|60||Selena Sol, Introducing the Valid XML Document and the DTD [online], Web Developer's Virtual Library, May 3, 1999, http://wdvl.internet.com/Authoring/Languages/XML/Tutorials/Intro/dtd-intro.html, retrieved Aug. 10, 2005.|
|61||Selena Sol, Introducing the Valid XML Document and the DTD [online], Web Developer's Virtual Library, May 3, 1999, http://wdvl.internet.com/Authoring/Languages/XML/Tutorials/Intro/dtd—intro.html, retrieved Aug. 10, 2005.|
|62||Selena Sol, Introducing the Valid XML Document and the DTD [online]. Web Developer's Virtual Library, May 3, 1999 [retrieved on Feb. 11, 2001]. Retrieved from the Internet: .|
|63||Selena Sol, Introducing the Valid XML Document and the DTD [online]. Web Developer's Virtual Library, May 3, 1999 [retrieved on Feb. 11, 2001]. Retrieved from the Internet: <URL: http://wdvl.internet.com/Authoring/Languages/XML/Tutorials/Intro/dtd—intro.html>.|
|64||Selena Sol, The Well-Formed Document [online], Web Developer's Virtual Library, Mar. 8, 1999, http://wdvl.internet.com/Authoring/Languages/XML/Tutorials/Intro/well-iformed-doc.html, retrieved Aug. 10, 2005.|
|65||Selena Sol, The Well-Formed Document [online], Web Developer's Virtual Library, Mar. 8, 1999, http://wdvl.internet.com/Authoring/Languages/XML/Tutorials/Intro/well—iformed—doc.html, retrieved Aug. 10, 2005.|
|66||Selena Sol, The Well-Formed Document [online]. Web Developer's Virtual Library, Mar. 29, 1999 [retrieved on Feb. 11, 2001]. Retrieved from the Internet: <URL: http://wdvl.internet.com/Authoring/Languages/XML/Tutorials/Intro/well-formed-doc.html>.|
|67||Selena Sol, The Well-Formed Document [online]. Web Developer's Virtual Library, Mar. 29, 1999 [retrieved on Feb. 11, 2001]. Retrieved from the Internet: <URL: http://wdvl.internet.com/Authoring/Languages/XML/Tutorials/Intro/well—formed—doc.html>.|
|68||Selena Sol, What is a Markup Language [online], Web Developer's Virtual Library, Mar. 8, 1999, http://www.wdvl.internet.com/Authoring/Languages/XML/Tutorials/Intro/what-is-markup-language, retrieved Sep. 21, 2005.|
|69||Selena Sol, What is a Markup Language [online], Web Developer's Virtual Library, Mar. 8, 1999, http://www.wdvl.internet.com/Authoring/Languages/XML/Tutorials/Intro/what—is—markup—language, retrieved Sep. 21, 2005.|
|70||Selena Sol, What is a Markup Language [online]. Web Developer's Virtual Library, Mar. 8, 1999 [retrieved on Apr. 17, 2001]. Retrieved from the Internet: <URL: http://wdvl.internet.com/Authoring/Languages/XML/Tutorials/Intro/what-is-markup-language>.|
|71||Selena Sol, What is a Markup Language [online]. Web Developer's Virtual Library, Mar. 8, 1999 [retrieved on Apr. 17, 2001]. Retrieved from the Internet: <URL: http://wdvl.internet.com/Authoring/Languages/XML/Tutorials/Intro/what—is—markup—language>.|
|72||Selena Sol, What is XML [online], Web Developer's Virtual Library, Mar. 8, 1999, http://wdvl.internet.com/Authoring/Languages/XML/Tutorials/Intro/what-is-xml.html, retrieved Sep. 16, 2005.|
|73||Selena Sol, What is XML [online], Web Developer's Virtual Library, Mar. 8, 1999, http://wdvl.internet.com/Authoring/Languages/XML/Tutorials/Intro/what—is—xml.html, retrieved Sep. 16, 2005.|
|74||Selena Sol, What is XML [online]. Web Developer's Virtual Library, Mar. 8, 1999 [retrieved on Feb. 2, 2001]. Retrieved from the Internet: .|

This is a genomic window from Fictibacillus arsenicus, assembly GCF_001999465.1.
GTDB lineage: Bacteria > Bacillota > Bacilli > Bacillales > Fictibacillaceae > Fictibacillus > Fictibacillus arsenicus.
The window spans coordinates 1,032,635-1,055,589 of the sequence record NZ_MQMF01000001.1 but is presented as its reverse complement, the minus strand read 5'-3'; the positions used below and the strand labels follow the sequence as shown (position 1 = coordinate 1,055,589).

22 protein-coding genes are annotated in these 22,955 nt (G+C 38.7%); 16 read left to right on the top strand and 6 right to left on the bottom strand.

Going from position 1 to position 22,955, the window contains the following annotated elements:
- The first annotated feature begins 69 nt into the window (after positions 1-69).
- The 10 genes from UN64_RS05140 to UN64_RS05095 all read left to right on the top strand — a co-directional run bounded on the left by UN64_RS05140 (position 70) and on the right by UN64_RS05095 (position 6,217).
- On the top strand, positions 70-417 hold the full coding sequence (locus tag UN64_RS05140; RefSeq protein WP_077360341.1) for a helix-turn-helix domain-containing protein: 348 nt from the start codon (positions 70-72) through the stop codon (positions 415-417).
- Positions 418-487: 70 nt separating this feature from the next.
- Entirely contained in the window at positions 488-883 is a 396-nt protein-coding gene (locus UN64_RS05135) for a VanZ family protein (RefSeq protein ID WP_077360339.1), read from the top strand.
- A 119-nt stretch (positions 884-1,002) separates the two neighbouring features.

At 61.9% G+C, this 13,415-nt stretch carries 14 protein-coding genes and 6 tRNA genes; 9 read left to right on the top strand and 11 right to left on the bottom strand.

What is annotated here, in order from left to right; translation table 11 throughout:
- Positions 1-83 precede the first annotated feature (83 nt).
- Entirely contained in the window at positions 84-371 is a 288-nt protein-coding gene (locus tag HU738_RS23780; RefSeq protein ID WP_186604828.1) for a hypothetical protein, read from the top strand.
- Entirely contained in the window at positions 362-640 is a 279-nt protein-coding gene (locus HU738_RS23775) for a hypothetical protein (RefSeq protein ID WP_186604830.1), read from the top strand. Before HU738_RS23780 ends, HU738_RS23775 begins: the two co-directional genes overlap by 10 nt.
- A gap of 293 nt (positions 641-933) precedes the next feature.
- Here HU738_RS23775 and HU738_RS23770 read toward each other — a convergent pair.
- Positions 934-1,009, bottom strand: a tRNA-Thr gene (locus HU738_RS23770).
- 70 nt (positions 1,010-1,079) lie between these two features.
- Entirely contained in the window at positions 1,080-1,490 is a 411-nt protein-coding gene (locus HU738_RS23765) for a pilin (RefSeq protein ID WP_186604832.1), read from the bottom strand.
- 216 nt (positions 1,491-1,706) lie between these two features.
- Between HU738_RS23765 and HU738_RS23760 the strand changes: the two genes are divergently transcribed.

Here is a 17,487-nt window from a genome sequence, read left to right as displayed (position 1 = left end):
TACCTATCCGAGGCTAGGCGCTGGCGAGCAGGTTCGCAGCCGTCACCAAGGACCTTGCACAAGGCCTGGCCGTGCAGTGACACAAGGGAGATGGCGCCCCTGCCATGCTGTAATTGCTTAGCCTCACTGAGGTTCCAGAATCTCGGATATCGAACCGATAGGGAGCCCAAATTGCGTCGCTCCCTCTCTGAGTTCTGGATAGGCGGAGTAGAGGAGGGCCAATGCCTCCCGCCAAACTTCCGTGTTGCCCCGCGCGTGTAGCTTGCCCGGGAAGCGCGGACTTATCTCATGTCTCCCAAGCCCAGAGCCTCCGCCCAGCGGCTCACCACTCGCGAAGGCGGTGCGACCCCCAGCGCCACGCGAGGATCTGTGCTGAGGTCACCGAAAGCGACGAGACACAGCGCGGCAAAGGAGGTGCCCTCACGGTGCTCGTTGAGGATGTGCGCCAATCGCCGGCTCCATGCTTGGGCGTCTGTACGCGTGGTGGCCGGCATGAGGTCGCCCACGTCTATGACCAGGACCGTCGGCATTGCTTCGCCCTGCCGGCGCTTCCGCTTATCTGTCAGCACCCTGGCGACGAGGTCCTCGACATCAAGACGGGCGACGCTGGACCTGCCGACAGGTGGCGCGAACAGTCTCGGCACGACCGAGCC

|75||Selena Sol, What is XML [online]. Web Developer's Virtual Library, Mar. 8, 1999 [retrieved on Feb. 2, 2001]. Retrieved from the Internet: <URL: http://wdvl.internet.com/Authoring/Languages/XML/Tutorials/Intro/what—is—xml.html>.|
|76||Selling Chain [retrieved from the Internet, http://web.archive.org/web/19970624190842/www.trilogy.com/products1 on Feb. 4, 2002. The snapshot of this web page was downloaded to web.archive.org on Jun. 24, 1997; however, the page information states that the Selling Chain web page was last modified on Mar. 6, 1997.]|
|77||Trilogy-Volvo Master License Agreement, Apr. 29, 1997.|
|78||U.S. Appl. No. 08/780,600, Shah et al.|
|79||U.S. Appl. No. 08/931,878, Gupta.|
|80||U.S. Appl. No. 09/081,857, Koppelman et al.|
|81||U.S. Appl. No. 09/163,752, filed Sep. 30, 1998, Waugh et al.|
|82||U.S. Appl. No. 09/163,752, Waugh et al.|
|83||U.S. Appl. No. 09/165,656, Gupta.|
|84||U.S. Appl. No. 09/253,427, Carter, Ill.|
|85||U.S. Appl. No. 09/413,963, filed Oct. 7, 1999, Lynch et al.|
|86||U.S. Appl. No. 09/413,963, Lynch et al.|
|87||U.S. Appl. No. 09/730,481, Vaughan.|
|88||U.S. Appl. No. 09/809,991, filed Mar. 15, 2001, Chao et al.|
|89||U.S. Appl. No. 09/810,012, Chao et al.|
|90||U.S. Appl. No. 09/810,012, filed Mar. 15, 2001, Chao et al.|
|91||U.S. Appl. No. 09/810,514, Chao et al.|
|92||U.S. Appl. No. 09/810,515, filed Mar. 15, 2001, Zhou et al.|
|93||U.S. Appl. No. 09/810,515, Zhou et al.|
|94||U.S. Appl. No. 09/810,519, filed Mar. 13, 2001, Zhou et al.|
|95||U.S. Appl. No. 09/810,519, Zhou et al.|
|96||U.S. Appl. No. 09/896,140, filed Jun. 29, 2001, Gharavy.|
|97||U.S. Appl. No. 09/896,140, Gharavy.|
|98||U.S. Appl. No. 09/896,144, filed Jun. 29, 2001, Gharavy.|
|99||U.S. Appl. No. 09/896,144, Gharavy.|
|100||U.S. Patent & Trademark Office, Examiner's Bi-Weekly Time Worksheet (FORM PTO 690E), 1995.|
|101||U.S. Patent & Trademark Office, PALM Sample Printouts, published Oct. 31, 1989.|
|102||U.S. Patent and Trademark Office, Manual of Patent Program Procedure, published Oct. 31, 1989.|
|103||U.S. Patent and Trademark Office, PALM 3 User's Guide, published Oct. 31, 1989.|
|104||What is AppointPAK? [online], [retrieved on Aug. 16, 2001]. Retrieved from the Internet: .|